Universities Allied for Essential Medicines (UAEM), a global network of university students, is campaigning for affordable, global access to a COVID-19 vaccine. UAEM UK talked to Cherwell about their endeavours “to ensure that publicly funded COVID-19 vaccines developed in Oxford are widely and equitably accessible to those who need it most.”
The campaign has developed a mapping tool to track public funding of COVID-19 research and development in universities. It visualises information synthesised from government databases and publicly funded institutions. The tool is currently tracking the funding of university groups in 13 countries.
UAEM UK told Cherwell that their tool aims to highlight the role of the public sector in research, because the “contribution of the public is virtually never reflected in the pricing, accessibility, and affordability of the final drug.”
“The public deserves a return on public investment by ensuring that COVID-19 vaccines are the global public goods which the UK public want – there was a recent survey by [the Wellcome Trust] which supported the overwhelming public majority behind universal equitable access to a vaccine.”
Emily Swift, an Oxford medical student who is part of the UAEM UK campaign, told Cherwell: “It’s hard for people to access this information from fairly dense websites. The goal is to allowed people who are interested to find where their money is going… Hopefully this is a way to hold institutions a bit more accountable for what people’s money is being used for.”
UAEM UK have been assessing the licensing agreements for the University of Oxford COVID-19 vaccine. They have concerns about “potential stockpiling by rich countries, namely the USA and the UK, to secure access to the vaccine before others.”
AstraZeneca state they have the capacity to produce one billion doses through 2020 and 2021. UAEM UK note that agreements for “at least 400 million doses” have been made so far, 100 million for the UK and 300 million for the US: “That’s forty percent gone.”
Oxford University have set out guidance to organisations about the licensing of University intellectual property about COVID-19 related products and services. It states that the default approach will be to “offer non-exclusive, royalty-free licences to support free of charge, at-cost, or cost + limited margin supply as appropriate, and only for the duration of the pandemic, as defined by the World Health Organisation (WHO).”
UAEM UK expressed concerns to Cherwell that this means non-exclusive licensing of the vaccine will be limited to the duration of the pandemic. Once the WHO downgrades the classification of the virus spread, prices may increase, which is “likely to disproportionately affect countries and parts of society which are unable to rapidly manufacture or access vaccines and other treatments once they become available.”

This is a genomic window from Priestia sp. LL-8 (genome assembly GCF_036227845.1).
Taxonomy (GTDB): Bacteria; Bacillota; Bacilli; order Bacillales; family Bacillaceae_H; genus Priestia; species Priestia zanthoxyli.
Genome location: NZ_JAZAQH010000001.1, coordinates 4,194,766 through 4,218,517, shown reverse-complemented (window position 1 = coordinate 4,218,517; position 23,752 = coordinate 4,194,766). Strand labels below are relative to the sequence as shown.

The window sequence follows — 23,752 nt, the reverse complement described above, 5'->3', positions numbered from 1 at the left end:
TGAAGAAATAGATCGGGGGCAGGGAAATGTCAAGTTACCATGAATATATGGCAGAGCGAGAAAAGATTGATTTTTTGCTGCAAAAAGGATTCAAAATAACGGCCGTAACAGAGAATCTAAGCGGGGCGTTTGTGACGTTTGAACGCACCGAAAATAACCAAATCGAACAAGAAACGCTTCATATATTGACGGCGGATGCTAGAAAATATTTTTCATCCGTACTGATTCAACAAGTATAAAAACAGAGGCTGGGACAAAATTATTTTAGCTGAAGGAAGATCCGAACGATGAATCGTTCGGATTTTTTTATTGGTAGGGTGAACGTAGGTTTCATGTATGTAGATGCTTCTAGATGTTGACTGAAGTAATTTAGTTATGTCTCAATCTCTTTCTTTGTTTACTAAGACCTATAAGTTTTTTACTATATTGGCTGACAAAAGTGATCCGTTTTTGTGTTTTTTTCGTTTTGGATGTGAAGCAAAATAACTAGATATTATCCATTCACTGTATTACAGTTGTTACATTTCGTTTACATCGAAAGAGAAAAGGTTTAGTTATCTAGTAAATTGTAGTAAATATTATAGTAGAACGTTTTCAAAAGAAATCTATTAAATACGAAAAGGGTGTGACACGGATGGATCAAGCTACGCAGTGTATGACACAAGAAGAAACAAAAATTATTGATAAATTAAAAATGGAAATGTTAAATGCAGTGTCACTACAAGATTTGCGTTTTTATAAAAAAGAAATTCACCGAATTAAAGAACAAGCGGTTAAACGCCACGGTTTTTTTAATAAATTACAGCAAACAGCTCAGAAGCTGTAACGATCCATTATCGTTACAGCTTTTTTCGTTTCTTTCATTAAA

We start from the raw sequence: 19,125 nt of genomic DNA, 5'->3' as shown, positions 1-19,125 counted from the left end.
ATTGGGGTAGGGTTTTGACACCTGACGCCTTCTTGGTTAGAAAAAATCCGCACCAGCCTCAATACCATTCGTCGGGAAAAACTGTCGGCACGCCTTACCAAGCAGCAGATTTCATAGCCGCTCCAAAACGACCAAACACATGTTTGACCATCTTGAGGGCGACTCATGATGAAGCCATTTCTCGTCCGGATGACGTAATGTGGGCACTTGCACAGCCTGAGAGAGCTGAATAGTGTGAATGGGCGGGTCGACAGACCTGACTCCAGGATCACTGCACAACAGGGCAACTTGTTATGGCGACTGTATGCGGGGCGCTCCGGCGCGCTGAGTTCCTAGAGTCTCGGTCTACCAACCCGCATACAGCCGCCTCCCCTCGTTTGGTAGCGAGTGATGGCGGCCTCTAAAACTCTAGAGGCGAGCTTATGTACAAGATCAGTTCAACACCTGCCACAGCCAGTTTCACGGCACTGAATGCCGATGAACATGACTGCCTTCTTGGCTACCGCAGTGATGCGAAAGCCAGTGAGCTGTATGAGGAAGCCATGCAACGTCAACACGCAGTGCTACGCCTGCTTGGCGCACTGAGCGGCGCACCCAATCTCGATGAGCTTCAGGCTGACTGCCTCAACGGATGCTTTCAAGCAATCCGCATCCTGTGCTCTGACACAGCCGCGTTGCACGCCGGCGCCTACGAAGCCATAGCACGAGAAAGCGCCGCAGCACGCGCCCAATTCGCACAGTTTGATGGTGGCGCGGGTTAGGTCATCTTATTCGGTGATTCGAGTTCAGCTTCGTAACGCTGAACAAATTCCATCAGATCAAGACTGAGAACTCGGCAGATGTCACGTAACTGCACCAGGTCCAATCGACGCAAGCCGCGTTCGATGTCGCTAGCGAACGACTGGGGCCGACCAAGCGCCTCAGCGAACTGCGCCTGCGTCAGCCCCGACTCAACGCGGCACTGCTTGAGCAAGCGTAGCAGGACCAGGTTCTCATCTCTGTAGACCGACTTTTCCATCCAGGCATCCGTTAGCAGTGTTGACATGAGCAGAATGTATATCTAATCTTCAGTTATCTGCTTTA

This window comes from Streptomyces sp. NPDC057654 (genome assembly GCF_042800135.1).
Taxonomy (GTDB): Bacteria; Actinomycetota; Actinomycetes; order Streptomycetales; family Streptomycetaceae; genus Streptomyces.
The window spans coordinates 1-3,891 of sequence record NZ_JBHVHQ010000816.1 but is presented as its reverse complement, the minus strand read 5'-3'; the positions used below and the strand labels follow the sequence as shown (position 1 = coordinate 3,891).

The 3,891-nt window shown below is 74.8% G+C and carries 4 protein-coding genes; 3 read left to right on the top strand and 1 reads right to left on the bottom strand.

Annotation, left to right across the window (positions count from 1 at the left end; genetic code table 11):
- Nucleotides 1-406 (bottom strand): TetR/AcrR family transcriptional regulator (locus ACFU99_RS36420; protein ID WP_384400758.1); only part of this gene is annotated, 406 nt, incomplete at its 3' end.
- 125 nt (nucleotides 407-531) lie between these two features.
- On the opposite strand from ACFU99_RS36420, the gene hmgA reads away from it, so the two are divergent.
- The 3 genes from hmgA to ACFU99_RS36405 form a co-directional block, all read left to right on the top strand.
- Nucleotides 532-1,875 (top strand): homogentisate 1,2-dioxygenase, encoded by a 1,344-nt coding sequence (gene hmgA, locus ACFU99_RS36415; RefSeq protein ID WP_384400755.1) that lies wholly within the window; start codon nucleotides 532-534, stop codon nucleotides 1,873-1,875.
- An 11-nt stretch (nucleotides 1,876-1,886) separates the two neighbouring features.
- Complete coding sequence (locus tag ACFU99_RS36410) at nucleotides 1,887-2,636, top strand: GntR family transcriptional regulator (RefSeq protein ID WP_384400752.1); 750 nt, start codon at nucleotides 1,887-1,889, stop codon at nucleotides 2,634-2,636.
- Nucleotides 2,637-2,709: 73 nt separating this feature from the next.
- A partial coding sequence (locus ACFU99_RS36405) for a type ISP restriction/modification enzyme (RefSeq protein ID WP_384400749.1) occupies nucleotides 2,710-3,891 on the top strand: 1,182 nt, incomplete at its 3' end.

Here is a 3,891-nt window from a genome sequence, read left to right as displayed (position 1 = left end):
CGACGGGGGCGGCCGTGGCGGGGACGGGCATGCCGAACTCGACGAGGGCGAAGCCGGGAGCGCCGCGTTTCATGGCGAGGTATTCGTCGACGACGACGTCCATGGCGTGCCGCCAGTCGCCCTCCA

UAEM UK have requested that the full licensing terms of the Oxford University vaccine are made public, to clarify the safeguards in place and to prevent the creation of potential monopoly-generation protections. They also have requested that Astra Zeneca declare their manufacturing costs, to verify their commitment to pricing a vaccine product “at cost” during the pandemic.
A statement made by AstraZeneca this week states that it is “collaborating with a number of countries and multilateral organisations to make the University of Oxford’s vaccine widely accessible around the world in an equitable manner.” It also states that it is engaging with international organisations and governments “for the fair allocation and distribution of the vaccine around the world.”
UAEM UK told Cherwell: “Given the state of global access to medicines, we feel that more is necessary and we need more information. We also want the companies involved, so far only AstraZeneca, to make good on their promises to make the vaccine affordable and accessible to everyone – we haven’t seen any concrete evidence of this yet. While everyone is saying the right things, these still need to be turned into actions.”
UAEM is campaigning for universities to sign the ‘Open COVID’ pledge. Developed by an international group of scientists and lawyers, this encourages organisations to commit to providing non-exclusive, royalty-free licenses for their products, processes, and information for up to one year after the pandemic.
UAEM UK also wrote to the Jenner Institute, in collaboration with other organisations including Just Treatment and Global Justice Now, to request that the deal between Oxford and AstraZeneca be made public, and to explain how it safeguards fair access for all.
They have not yet received a response to the letter. A University spokesperson recommended to Cherwell that questions about the University policy for licensing COVID-19 related intellectual property be directed to AstraZeneca, as they are handling manufacturing.
UAEM UK note that Oxford University and researchers have “said all the right things so far and made lots of positive steps”, but want this to turn “into concrete action that challenges the dominant model of excessive pharmaceutical profits and exclusivity.”
Image from mapping tool created by UAEM student volunteers.